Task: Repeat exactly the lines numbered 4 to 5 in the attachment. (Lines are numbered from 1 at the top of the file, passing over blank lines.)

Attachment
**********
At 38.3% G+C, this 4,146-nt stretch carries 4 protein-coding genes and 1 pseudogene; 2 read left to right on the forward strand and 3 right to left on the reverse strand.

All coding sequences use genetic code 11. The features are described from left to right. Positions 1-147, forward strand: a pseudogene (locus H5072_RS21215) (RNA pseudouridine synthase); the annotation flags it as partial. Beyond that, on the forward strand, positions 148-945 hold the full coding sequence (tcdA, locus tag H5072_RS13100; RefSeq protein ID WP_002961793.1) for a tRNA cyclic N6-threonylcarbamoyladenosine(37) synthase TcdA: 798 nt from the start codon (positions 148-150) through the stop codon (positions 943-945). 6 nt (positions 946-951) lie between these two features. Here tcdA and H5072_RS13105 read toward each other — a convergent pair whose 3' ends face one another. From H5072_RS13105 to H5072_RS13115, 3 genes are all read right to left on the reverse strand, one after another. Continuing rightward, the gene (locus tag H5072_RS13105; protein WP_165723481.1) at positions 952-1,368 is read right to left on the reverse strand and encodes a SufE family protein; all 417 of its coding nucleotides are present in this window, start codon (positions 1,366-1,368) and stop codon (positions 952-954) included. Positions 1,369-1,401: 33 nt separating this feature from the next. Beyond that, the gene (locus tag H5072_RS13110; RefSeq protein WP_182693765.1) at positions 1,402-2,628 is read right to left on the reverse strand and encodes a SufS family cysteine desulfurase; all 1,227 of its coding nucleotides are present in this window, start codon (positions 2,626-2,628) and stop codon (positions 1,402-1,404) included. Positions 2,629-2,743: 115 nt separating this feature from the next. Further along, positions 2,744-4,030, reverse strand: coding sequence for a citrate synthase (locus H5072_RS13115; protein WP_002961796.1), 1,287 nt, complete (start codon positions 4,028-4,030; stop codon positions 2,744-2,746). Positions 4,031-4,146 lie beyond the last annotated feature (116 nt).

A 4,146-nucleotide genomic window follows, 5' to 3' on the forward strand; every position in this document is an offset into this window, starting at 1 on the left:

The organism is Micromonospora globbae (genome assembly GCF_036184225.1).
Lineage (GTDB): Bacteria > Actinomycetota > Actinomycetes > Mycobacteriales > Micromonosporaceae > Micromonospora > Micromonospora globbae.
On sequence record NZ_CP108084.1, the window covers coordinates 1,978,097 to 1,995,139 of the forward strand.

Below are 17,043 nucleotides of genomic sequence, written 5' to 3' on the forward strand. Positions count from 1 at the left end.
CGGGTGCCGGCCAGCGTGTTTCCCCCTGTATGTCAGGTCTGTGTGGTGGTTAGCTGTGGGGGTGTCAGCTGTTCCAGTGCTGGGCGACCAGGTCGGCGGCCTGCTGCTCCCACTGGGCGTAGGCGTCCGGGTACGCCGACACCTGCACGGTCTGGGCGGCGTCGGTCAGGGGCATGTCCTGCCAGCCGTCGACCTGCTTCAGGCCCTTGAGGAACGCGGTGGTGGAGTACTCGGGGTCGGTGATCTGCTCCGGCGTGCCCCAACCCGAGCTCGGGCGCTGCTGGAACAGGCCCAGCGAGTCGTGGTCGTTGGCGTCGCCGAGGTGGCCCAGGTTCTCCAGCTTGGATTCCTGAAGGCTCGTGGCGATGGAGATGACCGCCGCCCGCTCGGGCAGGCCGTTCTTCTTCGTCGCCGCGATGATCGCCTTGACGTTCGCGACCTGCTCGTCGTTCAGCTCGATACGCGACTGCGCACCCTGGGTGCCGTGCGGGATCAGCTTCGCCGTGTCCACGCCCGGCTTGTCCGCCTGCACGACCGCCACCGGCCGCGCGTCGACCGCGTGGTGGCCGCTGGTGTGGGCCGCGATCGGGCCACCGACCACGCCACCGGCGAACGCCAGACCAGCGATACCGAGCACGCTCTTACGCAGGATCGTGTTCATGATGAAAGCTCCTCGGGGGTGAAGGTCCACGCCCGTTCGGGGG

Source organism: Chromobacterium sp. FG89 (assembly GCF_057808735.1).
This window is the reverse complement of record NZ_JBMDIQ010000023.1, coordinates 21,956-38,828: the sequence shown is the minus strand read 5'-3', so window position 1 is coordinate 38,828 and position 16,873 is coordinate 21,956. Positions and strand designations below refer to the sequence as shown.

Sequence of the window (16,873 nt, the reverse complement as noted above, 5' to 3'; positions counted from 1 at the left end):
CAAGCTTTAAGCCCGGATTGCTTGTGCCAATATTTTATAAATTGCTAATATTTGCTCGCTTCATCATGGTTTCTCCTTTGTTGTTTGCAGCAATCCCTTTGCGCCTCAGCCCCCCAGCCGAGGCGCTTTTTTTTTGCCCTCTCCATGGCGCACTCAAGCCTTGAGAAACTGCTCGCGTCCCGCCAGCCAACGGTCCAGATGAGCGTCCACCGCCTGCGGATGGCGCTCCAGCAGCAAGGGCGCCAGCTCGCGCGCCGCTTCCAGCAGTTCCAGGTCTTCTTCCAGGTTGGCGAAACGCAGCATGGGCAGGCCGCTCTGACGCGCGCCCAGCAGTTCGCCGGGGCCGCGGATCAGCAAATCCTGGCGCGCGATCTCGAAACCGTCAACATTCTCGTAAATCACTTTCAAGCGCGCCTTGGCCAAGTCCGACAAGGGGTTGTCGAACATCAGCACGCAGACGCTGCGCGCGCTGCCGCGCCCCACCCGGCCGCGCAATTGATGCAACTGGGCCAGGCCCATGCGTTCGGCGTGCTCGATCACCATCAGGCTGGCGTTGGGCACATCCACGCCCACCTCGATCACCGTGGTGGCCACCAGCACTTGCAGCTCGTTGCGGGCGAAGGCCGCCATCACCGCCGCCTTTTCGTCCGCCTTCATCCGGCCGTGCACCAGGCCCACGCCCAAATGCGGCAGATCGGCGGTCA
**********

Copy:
The organism is Micromonospora globbae (genome assembly GCF_036184225.1).
Lineage (GTDB): Bacteria > Actinomycetota > Actinomycetes > Mycobacteriales > Micromonosporaceae > Micromonospora > Micromonospora globbae.